A remarkable article on the state of Science has emerged from the Pontifical Academy of Sciences. Ostensibly, the article is a lament on the horrors in our world. Things like the Russia-NATO war, the Tigray-Ethiopia war, and the desired-for wars in Yemen and Syria.
These wars, the article said, are “of grave concern to us because they cause great suffering for civilian populations, particularly for women and children.”
Ah, our favorite headline yet again. Men Die In War, Women And Children Hardest Hit. Never mind.
Current “threats or actual attacks by powerful countries on their neighbors are putting political order and human civilization at risk, the statement said. “At a time when Science is so dominant in culture, all scientific disciplines should consider their potential contributions to peace.”
What we have here is a combination of scientism, the belief Science has all the answers, and scidolatry, the worship of Science. There are differences. It’s usually scientists themselves who suffer from scientism, and it’s rare they fall prey to scidolatry. At least, they don’t when they are well into their careers, when they have met too many other scientists.
Scidolatry often befalls civilians, and it’s seen, perhaps not sincerely, in Science spokesmen, and in early career scientists.
Here is everything—and I mean every thing—Science has to say about peace: ” “.
It is, not coincidentally, the same as it has to say about war.
Can knowing the atomic weight of lithium, or the average width of the intestines of squirrels, or the hydrogen burn rate of Class O stars, or the role hydrophobic collapse plays in protein folding, or the major differences between sedimentary and igneous rocks, or any scientific statement tell you about peace? Or war?
“Briggs, you forgot psychology and social Science. They can say how wars are created and peace attained.”
Maybe, maybe. If the theories they hold are true, which is not something likely, given the performance of those fields. And anyway, that is not the kind of Science our authors meant. They meant something like the list I gave, but without thinking of it.
Again, even if the theories that purport to say something about peace and war really are true, they do not say anything about what is right to do. Or wrong. Science is mute on right and wrong.
That’s the beauty and danger of Science. Science is only about how things work. That something should be made to work, or even studied, like gain-of-lethality viruses, or nuclear bombs, is not a scientific question. Those are moral questions.
In Science, no question and no knowledge is forbidden. In real life, some questions and some knowledge must be. (On forbidden knowledge, see this article from the late great Thomas Bertonneau.)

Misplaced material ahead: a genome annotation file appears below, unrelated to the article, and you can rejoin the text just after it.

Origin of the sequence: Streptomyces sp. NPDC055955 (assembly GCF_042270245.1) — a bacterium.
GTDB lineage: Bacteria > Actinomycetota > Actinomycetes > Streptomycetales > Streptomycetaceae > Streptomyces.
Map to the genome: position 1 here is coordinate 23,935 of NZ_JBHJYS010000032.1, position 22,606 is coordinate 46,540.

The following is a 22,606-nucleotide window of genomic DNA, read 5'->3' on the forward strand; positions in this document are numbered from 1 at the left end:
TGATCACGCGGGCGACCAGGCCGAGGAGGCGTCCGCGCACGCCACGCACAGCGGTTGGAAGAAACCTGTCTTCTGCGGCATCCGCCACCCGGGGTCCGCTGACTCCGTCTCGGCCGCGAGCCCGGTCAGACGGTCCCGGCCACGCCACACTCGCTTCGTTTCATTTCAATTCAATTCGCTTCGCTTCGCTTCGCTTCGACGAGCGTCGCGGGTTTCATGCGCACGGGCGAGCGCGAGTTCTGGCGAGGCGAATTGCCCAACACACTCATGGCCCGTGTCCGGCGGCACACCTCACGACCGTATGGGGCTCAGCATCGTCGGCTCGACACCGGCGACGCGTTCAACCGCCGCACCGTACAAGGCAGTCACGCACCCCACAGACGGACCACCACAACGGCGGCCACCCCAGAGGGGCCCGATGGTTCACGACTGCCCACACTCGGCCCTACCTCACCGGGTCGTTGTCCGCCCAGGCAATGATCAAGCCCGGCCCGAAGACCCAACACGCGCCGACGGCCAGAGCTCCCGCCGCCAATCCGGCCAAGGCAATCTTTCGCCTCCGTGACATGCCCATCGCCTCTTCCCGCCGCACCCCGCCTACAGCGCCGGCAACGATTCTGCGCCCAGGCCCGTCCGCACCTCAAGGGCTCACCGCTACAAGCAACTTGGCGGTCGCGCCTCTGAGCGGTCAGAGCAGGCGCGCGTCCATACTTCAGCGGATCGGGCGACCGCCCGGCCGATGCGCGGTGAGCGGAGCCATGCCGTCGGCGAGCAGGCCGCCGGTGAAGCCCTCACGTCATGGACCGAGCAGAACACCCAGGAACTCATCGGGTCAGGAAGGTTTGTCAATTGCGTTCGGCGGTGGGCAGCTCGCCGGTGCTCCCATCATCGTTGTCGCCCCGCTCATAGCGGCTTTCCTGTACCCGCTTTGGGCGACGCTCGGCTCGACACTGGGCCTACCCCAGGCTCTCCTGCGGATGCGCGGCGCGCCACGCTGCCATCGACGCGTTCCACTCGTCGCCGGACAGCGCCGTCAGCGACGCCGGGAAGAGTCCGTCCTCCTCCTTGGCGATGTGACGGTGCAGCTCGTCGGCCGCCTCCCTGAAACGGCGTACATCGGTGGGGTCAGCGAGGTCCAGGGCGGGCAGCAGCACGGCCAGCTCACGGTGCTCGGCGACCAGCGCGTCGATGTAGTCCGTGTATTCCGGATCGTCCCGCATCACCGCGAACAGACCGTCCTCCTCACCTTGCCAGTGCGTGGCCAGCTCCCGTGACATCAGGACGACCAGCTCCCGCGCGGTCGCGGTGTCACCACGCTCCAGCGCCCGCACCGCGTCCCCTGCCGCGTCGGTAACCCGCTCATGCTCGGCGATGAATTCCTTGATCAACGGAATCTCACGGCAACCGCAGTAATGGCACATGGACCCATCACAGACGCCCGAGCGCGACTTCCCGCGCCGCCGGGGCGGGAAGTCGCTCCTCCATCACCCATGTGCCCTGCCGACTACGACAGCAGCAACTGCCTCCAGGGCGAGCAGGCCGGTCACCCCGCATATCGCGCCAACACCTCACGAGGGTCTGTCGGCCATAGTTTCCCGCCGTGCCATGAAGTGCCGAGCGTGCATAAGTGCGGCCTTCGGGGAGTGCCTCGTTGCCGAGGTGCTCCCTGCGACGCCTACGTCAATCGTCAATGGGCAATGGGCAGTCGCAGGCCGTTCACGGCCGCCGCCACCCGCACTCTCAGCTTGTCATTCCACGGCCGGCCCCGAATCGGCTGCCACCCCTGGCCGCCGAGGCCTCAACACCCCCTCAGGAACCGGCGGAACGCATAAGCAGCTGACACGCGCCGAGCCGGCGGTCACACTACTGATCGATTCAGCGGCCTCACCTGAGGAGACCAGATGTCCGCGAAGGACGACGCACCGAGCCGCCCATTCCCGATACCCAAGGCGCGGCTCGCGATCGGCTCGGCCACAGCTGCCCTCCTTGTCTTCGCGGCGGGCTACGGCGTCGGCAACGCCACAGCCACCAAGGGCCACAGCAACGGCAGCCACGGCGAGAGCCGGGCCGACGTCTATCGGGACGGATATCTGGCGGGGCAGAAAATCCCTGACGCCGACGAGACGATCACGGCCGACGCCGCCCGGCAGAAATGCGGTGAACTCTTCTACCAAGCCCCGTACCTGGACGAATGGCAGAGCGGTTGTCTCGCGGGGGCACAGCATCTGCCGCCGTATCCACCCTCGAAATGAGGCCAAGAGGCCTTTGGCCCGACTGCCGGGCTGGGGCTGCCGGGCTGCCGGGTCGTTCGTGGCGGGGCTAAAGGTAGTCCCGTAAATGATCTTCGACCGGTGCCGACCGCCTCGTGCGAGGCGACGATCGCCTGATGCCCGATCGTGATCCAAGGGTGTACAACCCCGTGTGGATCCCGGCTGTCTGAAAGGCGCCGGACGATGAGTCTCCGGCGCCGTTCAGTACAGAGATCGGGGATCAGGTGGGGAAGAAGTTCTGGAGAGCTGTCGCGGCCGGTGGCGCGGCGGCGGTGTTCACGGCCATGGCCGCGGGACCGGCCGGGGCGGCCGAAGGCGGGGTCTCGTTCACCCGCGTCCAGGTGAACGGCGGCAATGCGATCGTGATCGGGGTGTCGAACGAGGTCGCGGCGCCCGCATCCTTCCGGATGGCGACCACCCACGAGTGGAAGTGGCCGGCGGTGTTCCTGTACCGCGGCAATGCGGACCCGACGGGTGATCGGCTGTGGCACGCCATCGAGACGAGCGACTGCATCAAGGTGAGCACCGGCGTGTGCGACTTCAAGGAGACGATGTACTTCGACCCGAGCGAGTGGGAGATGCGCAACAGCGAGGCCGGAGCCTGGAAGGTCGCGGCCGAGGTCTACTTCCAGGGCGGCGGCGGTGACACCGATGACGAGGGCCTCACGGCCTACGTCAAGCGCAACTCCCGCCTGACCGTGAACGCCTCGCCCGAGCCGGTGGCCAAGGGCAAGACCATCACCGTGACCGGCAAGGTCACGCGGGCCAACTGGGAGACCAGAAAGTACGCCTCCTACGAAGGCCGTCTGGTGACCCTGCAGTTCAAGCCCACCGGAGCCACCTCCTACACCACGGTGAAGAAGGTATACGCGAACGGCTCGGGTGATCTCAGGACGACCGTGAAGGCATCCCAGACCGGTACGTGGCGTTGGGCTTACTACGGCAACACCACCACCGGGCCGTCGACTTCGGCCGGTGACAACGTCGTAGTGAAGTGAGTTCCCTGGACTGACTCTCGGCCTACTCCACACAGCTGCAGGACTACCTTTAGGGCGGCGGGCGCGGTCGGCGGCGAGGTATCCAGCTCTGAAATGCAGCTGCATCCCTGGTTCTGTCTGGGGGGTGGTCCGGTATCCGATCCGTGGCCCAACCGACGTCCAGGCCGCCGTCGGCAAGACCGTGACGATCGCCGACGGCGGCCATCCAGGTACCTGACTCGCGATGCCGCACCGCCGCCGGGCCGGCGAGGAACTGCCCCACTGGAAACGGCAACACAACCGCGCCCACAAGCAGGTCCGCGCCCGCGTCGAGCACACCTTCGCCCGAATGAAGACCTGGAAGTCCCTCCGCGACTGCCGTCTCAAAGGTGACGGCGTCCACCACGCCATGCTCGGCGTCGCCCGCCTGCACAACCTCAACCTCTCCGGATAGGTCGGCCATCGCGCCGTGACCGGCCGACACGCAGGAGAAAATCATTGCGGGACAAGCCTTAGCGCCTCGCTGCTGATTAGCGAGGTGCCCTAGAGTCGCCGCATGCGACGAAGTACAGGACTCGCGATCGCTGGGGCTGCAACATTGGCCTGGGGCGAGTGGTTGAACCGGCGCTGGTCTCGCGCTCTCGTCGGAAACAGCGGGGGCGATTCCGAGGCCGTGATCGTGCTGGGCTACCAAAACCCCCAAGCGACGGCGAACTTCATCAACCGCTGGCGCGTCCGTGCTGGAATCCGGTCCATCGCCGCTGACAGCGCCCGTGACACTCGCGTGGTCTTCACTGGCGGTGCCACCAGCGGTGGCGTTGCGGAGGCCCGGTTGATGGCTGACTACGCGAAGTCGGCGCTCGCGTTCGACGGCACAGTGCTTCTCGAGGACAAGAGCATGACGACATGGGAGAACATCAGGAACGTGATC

The real problem of scientism, then, is when scientists forget that their advice is laden with moral judgement, judgments which they falsely belief are value free. This is not possible.
How many of us agreed with the gain-of-lethality research? Science that led to three years of insanity, pain, misery, and death. It was Science, after all. And isn’t all Science good?
The scientists at the Pontifical Academy know there is less scidolatry then there used to be. And they are concerned.
Another concern [see?], the academy members wrote, was the lack of “Science-informed rational arguments” and the growth of “Science skepticism in parts of the general public, and in conventional and social media.”
The plenary session looked at some of the reasons for this neglect and the role religion may play in fueling Science skepticism or in fostering greater openness to Science.
But the academy recognized “there is also well-informed, important skepticism about sometimes overlooked disconnections between Science, technology and their real-world impact,” which can cause concern, suspicion or skepticism about Science.
They don’t want to purge their scientism, they want to correct the attitudes of civilians to give Science the respect they believe it deserves. Even where they sort of admit to their errors, they worry more about how civilians rationally come to distrust Science.
Notice very carefully their phrase “suspicion or skepticism about Science.” That smacks of Tyson’s “Science is true whether or not you believe it.”
What an absurd thing to say. It can only be entertained by those who have come to see Science as the primary means of discovering Truth. An attitude which, for those at a Pontifical Academy, is blasphemous.
Paul was blinded by a light of Divine Truth. Even if you don’t believe that, he at least knew to look to the transcendent. The Pontifical Academy is blinded by Science. Which is, after all, only the work of scientists. What a dismal thing to worship.
Buy my new book and learn to argue against the regime: Everything You Believe Is Wrong.